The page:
State schools Superintendent Keith Rheault was reappointed to a third three-year term by the Nevada Board of Education on Friday, extending his tenure to 2013.
His reappointment also was endorsed by the Nevada Association of School Superintendents.
In a time of shrinking school budgets and growing class sizes, Rheault was praised for doing more with less.
"His masterful ability to deploy his minimal staff in the most effective manner possible has been an invaluable asset to schools and the students they serve throughout the state," said Walt Rulffes, the president of the state superintendents' association and superintendent of Clark County School District, in a letter to the state board.
Anthony Ruggiero, the president of the State Board of Education, said it would be "imprudent" to change superintendents in the midst of the state's financial crisis. All state agencies have been asked to prepare for 1.4 percent to 3 percent budget cuts for this year and next year.
At the very least, Ruggiero said Rheault, pronounced "row," is "keeping us afloat."
Rheault, 55, oversees K-12 education, coordinating student testing and academic standards, watching over charter schools and assisting the state's 17 local school districts.
He is paid $120,000, which is an amount set by the Legislature. His department employs about 150 workers and has an operating budget of $5 million.
As part of his evaluation, Rheault said he has learned to never take professional criticism personally. He said he realizes that education is a complex subject and that there are always "two sides to every issue."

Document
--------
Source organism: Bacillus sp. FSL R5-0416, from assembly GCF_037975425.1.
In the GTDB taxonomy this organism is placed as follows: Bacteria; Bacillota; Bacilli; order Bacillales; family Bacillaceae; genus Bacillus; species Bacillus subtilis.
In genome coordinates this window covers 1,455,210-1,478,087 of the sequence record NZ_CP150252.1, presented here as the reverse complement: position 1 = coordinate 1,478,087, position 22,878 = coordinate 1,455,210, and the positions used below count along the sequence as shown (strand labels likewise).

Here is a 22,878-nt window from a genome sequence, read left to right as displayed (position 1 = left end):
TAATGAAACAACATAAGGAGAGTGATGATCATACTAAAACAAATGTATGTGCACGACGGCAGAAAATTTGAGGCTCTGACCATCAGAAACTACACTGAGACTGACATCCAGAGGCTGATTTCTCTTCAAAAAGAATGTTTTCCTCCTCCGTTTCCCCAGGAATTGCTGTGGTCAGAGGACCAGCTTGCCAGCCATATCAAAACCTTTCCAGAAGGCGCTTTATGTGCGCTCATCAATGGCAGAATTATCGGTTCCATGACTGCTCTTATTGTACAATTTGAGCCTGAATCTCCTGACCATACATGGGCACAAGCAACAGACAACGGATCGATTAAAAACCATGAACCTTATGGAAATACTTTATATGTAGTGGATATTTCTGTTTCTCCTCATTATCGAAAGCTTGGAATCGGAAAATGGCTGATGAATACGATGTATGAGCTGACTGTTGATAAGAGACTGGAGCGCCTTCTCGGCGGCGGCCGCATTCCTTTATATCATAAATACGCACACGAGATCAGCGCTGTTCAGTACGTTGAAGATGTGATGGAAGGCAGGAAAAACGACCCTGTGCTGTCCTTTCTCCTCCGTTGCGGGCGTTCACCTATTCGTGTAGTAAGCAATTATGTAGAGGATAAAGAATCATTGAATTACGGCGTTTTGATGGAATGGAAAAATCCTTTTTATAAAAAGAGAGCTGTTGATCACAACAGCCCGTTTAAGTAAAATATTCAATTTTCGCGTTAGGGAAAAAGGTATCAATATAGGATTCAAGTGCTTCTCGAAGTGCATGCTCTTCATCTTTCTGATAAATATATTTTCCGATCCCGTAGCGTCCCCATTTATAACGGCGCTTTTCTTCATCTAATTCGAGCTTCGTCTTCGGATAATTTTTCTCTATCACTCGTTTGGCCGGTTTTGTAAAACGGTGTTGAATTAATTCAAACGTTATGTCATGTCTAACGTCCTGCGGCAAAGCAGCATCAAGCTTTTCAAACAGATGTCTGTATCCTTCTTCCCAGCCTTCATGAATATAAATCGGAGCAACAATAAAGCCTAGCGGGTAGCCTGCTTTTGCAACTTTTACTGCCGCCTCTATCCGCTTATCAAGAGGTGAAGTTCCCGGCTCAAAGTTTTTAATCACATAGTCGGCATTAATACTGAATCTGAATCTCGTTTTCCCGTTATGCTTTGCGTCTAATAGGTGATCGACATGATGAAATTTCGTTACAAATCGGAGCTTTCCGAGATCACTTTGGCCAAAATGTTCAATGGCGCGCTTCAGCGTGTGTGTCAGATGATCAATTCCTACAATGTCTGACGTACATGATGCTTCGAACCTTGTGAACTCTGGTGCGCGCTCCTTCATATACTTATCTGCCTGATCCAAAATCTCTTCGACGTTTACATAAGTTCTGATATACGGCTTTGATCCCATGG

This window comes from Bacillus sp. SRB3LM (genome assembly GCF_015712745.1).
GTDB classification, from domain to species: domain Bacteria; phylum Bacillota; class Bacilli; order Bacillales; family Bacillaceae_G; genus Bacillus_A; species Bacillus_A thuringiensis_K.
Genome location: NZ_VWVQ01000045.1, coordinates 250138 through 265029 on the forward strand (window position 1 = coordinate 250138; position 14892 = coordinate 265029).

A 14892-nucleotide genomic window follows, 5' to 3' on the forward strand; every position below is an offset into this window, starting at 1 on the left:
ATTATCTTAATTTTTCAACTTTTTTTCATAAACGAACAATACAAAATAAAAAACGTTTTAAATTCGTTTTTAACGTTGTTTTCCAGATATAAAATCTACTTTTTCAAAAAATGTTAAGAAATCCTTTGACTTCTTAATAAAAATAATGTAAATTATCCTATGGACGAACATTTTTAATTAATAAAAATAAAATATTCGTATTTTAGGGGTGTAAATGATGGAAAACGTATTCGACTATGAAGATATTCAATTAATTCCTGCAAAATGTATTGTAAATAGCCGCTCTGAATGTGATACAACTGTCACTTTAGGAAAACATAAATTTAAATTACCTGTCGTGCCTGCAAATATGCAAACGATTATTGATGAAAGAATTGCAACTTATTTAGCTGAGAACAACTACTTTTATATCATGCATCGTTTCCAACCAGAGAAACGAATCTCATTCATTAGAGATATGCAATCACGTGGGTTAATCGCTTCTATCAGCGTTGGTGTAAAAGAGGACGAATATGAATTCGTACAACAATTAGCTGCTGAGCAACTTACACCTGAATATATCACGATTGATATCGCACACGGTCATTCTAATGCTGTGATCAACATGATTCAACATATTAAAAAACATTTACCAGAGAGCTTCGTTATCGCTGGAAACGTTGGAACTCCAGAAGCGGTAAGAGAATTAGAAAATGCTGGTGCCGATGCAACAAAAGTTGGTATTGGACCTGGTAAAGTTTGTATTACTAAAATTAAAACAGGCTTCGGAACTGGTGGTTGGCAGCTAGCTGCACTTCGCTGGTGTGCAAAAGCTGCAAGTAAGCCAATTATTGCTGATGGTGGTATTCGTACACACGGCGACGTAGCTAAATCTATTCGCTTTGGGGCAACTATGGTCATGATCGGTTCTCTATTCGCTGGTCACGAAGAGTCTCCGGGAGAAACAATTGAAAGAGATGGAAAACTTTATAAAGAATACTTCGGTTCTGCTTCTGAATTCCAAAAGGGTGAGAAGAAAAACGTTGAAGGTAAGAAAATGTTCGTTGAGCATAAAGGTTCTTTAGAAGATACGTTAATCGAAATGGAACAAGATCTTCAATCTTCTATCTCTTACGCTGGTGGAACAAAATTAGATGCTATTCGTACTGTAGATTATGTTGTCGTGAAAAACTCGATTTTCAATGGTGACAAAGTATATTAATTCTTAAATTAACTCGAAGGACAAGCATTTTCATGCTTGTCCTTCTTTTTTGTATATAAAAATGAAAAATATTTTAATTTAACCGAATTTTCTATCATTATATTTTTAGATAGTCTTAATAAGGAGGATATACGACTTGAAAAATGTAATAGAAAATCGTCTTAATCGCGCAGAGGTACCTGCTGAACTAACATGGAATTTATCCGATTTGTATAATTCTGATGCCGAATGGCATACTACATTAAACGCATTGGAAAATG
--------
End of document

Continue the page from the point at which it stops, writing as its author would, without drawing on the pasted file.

To bolster his case, Rheault provided the board with state test scores showing improvement of 3 percentage points or greater in middle school math scores, elementary reading scores and middle school reading scores from 2008 to 2009.
This means 61.6 percent of middle school students in Nevada are performing math at grade level, 58.1 percent of elementary students are reading at grade level and 64.3 percent of middle school students are reading at grade level. All other elementary, middle and high school level groups either made gains or losses of fewer than 3 percentage points in their test scores for reading, math, and writing.
Nevada, however, has one of the lower high school graduation rates in the nation at 68.7 percent. Student achievement by different racial or ethnic groups is unequal. For example, 75.8 percent of white students in middle schools are reading at grade level compared to about 50 percent for blacks and Hispanic students.
Because of conflicts of interest, two board members abstained from voting for Rheault's reappointment.
Dave Cook, who represents Carson City, said he is in a relationship with someone who works for the Nevada Department of Education.
Willa Chaney, from Las Vegas, is involved in litigation against the Department of Education. She is appealing a District Court decision that her former child care center owes the department more than a half million dollars in misappropriated funds.